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House Passes Bill To Repeal Suspended Licenses Linked To Fines, Non-Traffic Violations

The House passed a bill Wednesday that would help many Vermonters with suspended licenses get back on the road.

The bill would repeal suspended licenses for many non-traffic violations like underage tobacco or alcohol use. Traffic tickets that are more than 26 years old would be wiped clean as well.

The bill will also expand the driver restoration program to a three-month period from September to November this year.  Residents will be able to come in and pay $30 for tickets they received before Jan. 1, 2015, and have them dismissed.

About 59,000 licenses have been suspended in the state, and over half are from failures to pay accumulated fines. Advocates say low-income residents often can’t afford to pay off those fines, and may continue to drive illegally to get to work.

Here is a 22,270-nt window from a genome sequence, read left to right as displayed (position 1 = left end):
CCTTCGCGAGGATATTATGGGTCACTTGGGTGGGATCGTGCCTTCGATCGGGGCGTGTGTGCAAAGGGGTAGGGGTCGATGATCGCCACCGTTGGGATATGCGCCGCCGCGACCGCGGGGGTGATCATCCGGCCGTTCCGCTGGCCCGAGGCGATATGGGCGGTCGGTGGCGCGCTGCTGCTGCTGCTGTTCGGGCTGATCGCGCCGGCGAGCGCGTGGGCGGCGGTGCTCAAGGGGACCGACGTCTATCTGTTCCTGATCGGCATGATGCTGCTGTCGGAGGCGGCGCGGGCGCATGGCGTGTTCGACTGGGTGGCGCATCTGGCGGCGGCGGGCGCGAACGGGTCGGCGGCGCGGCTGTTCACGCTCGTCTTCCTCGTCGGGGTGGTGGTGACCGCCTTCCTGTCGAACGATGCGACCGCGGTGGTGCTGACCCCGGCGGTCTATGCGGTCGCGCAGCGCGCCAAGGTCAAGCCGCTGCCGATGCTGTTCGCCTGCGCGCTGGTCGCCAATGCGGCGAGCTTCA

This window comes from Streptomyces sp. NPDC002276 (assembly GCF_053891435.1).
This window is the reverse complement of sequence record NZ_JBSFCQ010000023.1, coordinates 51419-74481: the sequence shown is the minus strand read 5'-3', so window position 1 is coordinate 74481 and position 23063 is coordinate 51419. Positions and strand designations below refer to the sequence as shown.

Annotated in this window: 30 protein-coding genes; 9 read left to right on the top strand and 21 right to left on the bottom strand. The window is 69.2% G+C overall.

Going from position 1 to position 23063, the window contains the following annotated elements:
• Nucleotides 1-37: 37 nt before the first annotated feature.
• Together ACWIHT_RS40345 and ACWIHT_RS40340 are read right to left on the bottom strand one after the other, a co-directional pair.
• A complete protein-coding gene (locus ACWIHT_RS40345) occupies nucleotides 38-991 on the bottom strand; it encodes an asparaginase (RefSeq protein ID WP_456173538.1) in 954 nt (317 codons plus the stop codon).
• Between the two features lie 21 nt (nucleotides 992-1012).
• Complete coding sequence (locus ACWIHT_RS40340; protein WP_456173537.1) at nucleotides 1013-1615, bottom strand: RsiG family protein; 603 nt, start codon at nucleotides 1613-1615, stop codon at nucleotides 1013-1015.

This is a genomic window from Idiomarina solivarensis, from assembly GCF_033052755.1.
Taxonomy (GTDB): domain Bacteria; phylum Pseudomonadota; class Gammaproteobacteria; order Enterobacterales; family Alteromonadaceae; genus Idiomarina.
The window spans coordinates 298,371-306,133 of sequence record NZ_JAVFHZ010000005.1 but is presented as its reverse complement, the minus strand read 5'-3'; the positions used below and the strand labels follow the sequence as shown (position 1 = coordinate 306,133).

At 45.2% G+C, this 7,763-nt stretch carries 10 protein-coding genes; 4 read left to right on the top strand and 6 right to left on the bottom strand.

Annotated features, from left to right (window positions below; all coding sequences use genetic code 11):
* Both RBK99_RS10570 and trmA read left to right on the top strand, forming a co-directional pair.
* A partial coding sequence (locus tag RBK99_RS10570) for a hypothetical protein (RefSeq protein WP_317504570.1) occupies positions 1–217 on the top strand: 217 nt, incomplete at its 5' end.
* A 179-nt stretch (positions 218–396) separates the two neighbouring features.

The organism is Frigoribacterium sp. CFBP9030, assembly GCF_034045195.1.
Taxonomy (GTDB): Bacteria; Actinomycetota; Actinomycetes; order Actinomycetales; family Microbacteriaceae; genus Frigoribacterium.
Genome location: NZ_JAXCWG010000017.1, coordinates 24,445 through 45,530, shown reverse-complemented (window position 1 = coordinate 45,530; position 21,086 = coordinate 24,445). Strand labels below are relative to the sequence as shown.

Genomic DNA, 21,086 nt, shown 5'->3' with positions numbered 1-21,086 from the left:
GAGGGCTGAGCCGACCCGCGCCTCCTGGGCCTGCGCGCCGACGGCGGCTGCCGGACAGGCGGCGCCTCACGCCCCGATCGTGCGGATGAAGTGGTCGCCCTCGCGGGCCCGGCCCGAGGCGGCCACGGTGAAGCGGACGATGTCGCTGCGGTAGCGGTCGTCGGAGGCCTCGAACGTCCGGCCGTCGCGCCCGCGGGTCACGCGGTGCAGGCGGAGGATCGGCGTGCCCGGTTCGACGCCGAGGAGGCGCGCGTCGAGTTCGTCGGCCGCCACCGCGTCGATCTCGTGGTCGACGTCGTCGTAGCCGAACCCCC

House Speaker Shap Smith says the bill is focused on helping that population. “This is meant to give them some level of comfort, do the things that we want them to do without facing fear of prosecution and fines,” he says.

Some legislators voiced concerns about the bill's fiscal impact. Dorset Republican Patti Komline said she’s concerned about how the state will make up for the lost revenue.

“There’s a significant cost to this and these will be in increase of registration fees and the people who are paying these tickets are going to absorbing that along with the rest of us,” she says.

Beyond suspensions, the bill also imposes higher penalties for drivers who text or use electronic devices. Advocates say it’s another move to tie driver’s license suspensions with traffic safety, instead of old infractions. 

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